The US electricity transmission system is unprepared for the growth in new electricity that’s necessary to meet US climate goals. Four solutions could help prepare the grid for higher demand and complement the expansion of the transmission system.
The clean energy transition requires massive investments in many areas of the electricity sector. New generation facilities need to be built to provide clean power, new distribution lines need to accommodate increasing demand from the electrification of the economy, and new transmission lines need to be built for delivering power from where that power is generated to where the power is needed. So much new electricity infrastructure is needed that concerns are growing that we won’t be able to build everything fast enough. While the recent $1.3-billion infusion from the US Department of Energy into three interstate transmission projects demonstrates current efforts to support the grid, the projects represent only a small fraction of national-level needs.
In particular, two primary concerns exist regarding infrastructure for electricity transmission: (a) complex webs of federal, state, and local regulation make transmission too difficult to build, and (b) generation supply and electricity demand are changing so much that knowing where transmission will be needed most in the decades to come is difficult. In a recent report, my coauthors and I explore how investments in the electric grid that don’t require new transmission lines could play a role in advancing the clean energy economy. We discuss these different investments and in what circumstances these investments can help relieve or postpone the need for new transmission lines. Through a better understanding of how these technologies and activities can contribute, policymakers and grid planners can more accurately assess where new transmission lines are most urgent and where other solutions may be available.
In our report, we explore four main categories of investment: grid-enhancing technologies, distributed energy resources, demand management, and microgrids. Each of these investments can deliver unique benefits in terms of relieving congestion in the transmission system, serving demand for electricity, and increasing the reliability of electricity infrastructure.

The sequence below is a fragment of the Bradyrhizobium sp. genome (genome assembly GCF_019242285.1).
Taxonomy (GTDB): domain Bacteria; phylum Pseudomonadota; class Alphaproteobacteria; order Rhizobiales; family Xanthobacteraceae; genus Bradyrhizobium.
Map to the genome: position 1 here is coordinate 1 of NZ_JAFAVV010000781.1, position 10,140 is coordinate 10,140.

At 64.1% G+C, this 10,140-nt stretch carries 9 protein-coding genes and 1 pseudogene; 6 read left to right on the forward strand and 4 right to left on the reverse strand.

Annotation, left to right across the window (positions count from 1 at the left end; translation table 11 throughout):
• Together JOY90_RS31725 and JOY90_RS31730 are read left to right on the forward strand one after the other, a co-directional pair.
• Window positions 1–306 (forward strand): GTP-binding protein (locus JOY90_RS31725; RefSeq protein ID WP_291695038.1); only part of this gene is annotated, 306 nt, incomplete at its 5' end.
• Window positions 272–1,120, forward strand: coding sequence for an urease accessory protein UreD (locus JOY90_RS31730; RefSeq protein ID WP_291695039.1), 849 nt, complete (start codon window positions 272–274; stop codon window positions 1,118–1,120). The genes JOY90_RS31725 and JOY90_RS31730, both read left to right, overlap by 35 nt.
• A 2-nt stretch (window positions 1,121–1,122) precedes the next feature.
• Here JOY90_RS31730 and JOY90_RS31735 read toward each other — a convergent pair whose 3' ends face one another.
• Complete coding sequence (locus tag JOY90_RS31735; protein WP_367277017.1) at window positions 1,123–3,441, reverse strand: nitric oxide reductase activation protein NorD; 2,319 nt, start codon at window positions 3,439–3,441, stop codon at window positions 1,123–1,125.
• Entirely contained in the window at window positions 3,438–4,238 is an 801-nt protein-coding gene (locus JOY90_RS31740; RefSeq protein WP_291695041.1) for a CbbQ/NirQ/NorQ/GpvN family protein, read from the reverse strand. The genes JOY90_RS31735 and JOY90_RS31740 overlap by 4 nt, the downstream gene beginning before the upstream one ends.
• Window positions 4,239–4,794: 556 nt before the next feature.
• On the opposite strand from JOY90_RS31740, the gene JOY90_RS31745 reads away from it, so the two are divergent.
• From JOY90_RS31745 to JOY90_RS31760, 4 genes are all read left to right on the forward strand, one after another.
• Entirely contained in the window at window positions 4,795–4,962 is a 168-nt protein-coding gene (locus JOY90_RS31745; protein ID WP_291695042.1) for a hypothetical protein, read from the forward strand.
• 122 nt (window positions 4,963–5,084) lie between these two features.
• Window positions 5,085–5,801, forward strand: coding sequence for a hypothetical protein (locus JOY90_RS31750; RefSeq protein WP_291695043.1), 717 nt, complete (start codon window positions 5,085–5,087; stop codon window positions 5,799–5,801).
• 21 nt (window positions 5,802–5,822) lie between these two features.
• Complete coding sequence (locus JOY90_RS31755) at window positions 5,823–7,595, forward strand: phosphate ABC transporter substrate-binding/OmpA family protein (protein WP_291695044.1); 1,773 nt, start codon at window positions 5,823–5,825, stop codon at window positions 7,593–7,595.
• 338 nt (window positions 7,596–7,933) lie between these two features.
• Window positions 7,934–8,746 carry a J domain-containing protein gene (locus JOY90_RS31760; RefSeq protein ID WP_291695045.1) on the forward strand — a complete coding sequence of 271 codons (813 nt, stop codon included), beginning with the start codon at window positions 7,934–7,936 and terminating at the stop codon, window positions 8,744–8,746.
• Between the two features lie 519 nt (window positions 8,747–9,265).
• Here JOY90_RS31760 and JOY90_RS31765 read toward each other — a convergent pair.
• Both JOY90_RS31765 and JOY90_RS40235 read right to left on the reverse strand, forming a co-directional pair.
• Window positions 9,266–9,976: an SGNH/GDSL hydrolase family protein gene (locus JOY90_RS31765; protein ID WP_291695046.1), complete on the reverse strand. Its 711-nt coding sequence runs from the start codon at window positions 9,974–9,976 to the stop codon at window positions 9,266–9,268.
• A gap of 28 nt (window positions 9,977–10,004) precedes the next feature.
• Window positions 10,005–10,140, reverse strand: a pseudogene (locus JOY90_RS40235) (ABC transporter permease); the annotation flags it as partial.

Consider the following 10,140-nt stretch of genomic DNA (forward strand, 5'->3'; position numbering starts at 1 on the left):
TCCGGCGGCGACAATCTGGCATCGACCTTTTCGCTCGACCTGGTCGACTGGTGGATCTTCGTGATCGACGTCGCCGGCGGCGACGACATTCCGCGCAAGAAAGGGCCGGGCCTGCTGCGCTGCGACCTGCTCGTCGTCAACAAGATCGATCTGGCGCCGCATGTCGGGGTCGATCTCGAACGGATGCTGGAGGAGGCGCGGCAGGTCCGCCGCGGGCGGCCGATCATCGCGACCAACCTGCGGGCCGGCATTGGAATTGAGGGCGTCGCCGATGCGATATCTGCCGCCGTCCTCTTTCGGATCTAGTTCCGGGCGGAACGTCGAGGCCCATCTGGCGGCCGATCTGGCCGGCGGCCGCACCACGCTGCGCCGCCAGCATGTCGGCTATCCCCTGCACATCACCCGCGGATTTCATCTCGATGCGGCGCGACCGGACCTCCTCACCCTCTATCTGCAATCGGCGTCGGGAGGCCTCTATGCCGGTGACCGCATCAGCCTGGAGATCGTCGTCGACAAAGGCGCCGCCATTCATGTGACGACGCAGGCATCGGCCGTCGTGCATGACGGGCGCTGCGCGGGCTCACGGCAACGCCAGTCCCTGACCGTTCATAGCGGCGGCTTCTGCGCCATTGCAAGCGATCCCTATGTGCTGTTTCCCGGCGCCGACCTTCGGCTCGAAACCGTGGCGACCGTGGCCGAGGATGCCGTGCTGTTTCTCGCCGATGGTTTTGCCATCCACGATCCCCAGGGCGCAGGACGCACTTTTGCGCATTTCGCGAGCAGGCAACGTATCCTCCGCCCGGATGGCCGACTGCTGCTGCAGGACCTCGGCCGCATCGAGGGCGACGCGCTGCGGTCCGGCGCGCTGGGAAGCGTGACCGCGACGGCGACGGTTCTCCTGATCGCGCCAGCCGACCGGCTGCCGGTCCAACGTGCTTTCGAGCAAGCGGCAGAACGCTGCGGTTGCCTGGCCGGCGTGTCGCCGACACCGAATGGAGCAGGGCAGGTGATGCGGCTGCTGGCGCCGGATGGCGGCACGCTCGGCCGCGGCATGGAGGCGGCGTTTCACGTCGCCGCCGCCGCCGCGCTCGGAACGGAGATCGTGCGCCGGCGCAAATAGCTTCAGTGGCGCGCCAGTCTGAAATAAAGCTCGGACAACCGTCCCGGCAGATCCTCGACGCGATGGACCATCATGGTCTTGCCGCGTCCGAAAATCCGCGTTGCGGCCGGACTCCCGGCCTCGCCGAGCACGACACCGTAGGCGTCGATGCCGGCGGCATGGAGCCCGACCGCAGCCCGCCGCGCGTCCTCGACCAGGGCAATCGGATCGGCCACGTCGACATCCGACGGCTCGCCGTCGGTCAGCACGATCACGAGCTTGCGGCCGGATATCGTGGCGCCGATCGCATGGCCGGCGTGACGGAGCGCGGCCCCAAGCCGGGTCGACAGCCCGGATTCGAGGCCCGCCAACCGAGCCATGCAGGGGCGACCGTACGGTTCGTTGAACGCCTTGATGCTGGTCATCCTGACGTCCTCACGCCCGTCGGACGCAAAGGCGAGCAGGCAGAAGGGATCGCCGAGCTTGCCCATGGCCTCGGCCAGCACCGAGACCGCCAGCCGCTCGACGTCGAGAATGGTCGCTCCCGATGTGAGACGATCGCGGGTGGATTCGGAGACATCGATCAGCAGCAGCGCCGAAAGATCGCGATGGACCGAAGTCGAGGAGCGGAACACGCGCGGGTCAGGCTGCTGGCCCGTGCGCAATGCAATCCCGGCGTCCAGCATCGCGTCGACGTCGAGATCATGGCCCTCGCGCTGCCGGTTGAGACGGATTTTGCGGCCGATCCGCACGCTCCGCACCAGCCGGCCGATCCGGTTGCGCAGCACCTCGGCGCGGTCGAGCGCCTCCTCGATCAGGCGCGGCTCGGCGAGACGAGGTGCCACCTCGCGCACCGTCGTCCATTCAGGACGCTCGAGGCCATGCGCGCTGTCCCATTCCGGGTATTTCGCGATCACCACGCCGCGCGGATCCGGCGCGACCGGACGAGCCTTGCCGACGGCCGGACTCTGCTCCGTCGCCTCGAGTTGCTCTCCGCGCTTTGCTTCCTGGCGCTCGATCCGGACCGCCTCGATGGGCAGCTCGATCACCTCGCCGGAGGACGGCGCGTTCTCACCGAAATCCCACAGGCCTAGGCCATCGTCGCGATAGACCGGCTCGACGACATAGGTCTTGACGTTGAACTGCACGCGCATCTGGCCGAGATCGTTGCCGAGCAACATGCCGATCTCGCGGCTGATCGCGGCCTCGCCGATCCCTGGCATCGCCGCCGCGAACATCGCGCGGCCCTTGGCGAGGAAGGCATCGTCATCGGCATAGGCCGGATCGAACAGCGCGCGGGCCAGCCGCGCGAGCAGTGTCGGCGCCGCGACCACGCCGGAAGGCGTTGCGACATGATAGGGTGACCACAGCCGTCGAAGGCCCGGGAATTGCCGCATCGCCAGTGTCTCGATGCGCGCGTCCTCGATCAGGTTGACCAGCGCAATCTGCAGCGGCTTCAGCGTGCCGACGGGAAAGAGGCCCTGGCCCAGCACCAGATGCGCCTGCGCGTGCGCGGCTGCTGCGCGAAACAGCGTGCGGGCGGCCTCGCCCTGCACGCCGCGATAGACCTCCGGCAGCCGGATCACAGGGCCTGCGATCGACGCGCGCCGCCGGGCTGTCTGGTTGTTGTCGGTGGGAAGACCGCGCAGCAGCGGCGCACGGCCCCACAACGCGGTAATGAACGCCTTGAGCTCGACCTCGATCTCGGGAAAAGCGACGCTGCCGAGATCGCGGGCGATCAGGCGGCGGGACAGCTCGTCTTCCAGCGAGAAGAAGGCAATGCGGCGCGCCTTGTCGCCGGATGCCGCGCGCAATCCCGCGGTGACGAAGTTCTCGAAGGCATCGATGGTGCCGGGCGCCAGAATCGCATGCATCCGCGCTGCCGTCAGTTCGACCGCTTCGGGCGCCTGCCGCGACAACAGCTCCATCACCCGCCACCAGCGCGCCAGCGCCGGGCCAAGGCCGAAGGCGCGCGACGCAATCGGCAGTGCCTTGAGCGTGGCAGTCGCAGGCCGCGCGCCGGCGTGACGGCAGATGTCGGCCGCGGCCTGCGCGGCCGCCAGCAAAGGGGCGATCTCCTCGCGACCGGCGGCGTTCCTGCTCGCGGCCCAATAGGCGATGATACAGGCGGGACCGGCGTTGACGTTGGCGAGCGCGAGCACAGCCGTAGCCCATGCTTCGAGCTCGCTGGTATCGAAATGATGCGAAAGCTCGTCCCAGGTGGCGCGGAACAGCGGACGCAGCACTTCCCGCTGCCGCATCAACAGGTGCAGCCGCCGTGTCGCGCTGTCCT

Grid-enhancing technologies maximize the efficiency of transmission lines and minimize congestion in these lines with relatively low-cost upgrades to hardware and software. These technologies use sensing technologies and smart algorithms to enable more power to flow on transmission lines and can be a powerful investment in high-density areas with many existing transmission lines. Grid-enhancing technologies also can enable the lines to withstand electricity from energy resources that generate varying amounts of power, such as wind and solar.
Distributed Energy Resources
Distributed energy resources can be critical to integrating renewable energy into the grid. Different technologies have different benefits, but each technology contributes to more affordable electricity and reduces the burden on the transmission system by offering an opportunity to colocate energy demand with supply from smaller generation systems. These smaller systems can preclude or reduce the need to connect large, utility-scale generation projects to centers of demand (and avoid permitting and siting challenges for transmission lines).
Demand management has long been considered a critical element in improving the affordability of electricity in the context of a decarbonized grid. Demand management can reduce the need for new infrastructure by reducing the peak demand for electricity, which at higher volumes would require connecting more sources of generation to the bulk power system. Demand management can move some types of electricity consumption to time periods when the supply of renewable electricity is abundant. This shift in consumption can maximize the utilization of renewables and minimize the need for fossil fuel resources.
Microgrids, which are composed of various distributed energy resources, largely benefit electricity users who do not want to or cannot rely on the bulk power system by creating a system for the supply and distribution of electricity that can operate independently from the larger grid. The benefits of microgrids are especially relevant in remote areas, on islands, and in disadvantaged communities where transmission infrastructure is weak and more vulnerable, and where additional investment in transmission may offer inadequate solutions and be less effective or more costly than creating microgrids with self-serving generation that can operate independently.
Regulatory, cost, and market barriers may slow the growth of these technologies and activities, despite the benefits that investments in each of these four solutions can provide. Our report goes into detail about the challenges that each of these investments would encounter in implementation, along with recommendations for new research that could clarify how investments could help build a clean energy future.